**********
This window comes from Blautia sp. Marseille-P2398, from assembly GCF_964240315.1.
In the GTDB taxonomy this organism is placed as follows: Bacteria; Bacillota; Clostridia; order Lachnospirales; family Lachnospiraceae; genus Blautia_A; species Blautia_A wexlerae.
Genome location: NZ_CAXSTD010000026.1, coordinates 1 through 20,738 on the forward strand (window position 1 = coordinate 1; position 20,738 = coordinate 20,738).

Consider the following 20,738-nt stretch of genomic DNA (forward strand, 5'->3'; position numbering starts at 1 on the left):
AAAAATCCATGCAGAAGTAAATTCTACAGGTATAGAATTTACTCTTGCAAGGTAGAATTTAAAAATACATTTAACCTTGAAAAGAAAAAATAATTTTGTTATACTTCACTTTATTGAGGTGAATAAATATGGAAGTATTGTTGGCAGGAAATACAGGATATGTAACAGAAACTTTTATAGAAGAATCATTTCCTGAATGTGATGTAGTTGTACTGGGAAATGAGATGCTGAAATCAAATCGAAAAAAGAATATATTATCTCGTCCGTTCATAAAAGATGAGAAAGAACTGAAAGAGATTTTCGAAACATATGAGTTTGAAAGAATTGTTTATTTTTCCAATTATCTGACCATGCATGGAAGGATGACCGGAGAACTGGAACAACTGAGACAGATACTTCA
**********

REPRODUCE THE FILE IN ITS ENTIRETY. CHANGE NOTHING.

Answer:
This window comes from Blautia sp. Marseille-P2398, from assembly GCF_964240315.1.
In the GTDB taxonomy this organism is placed as follows: Bacteria; Bacillota; Clostridia; order Lachnospirales; family Lachnospiraceae; genus Blautia_A; species Blautia_A wexlerae.
Genome location: NZ_CAXSTD010000026.1, coordinates 1 through 20,738 on the forward strand (window position 1 = coordinate 1; position 20,738 = coordinate 20,738).

Consider the following 20,738-nt stretch of genomic DNA (forward strand, 5'->3'; position numbering starts at 1 on the left):
AAAAATCCATGCAGAAGTAAATTCTACAGGTATAGAATTTACTCTTGCAAGGTAGAATTTAAAAATACATTTAACCTTGAAAAGAAAAAATAATTTTGTTATACTTCACTTTATTGAGGTGAATAAATATGGAAGTATTGTTGGCAGGAAATACAGGATATGTAACAGAAACTTTTATAGAAGAATCATTTCCTGAATGTGATGTAGTTGTACTGGGAAATGAGATGCTGAAATCAAATCGAAAAAAGAATATATTATCTCGTCCGTTCATAAAAGATGAGAAAGAACTGAAAGAGATTTTCGAAACATATGAGTTTGAAAGAATTGTTTATTTTTCCAATTATCTGACCATGCATGGAAGGATGACCGGAGAACTGGAACAACTGAGACAGATACTTCA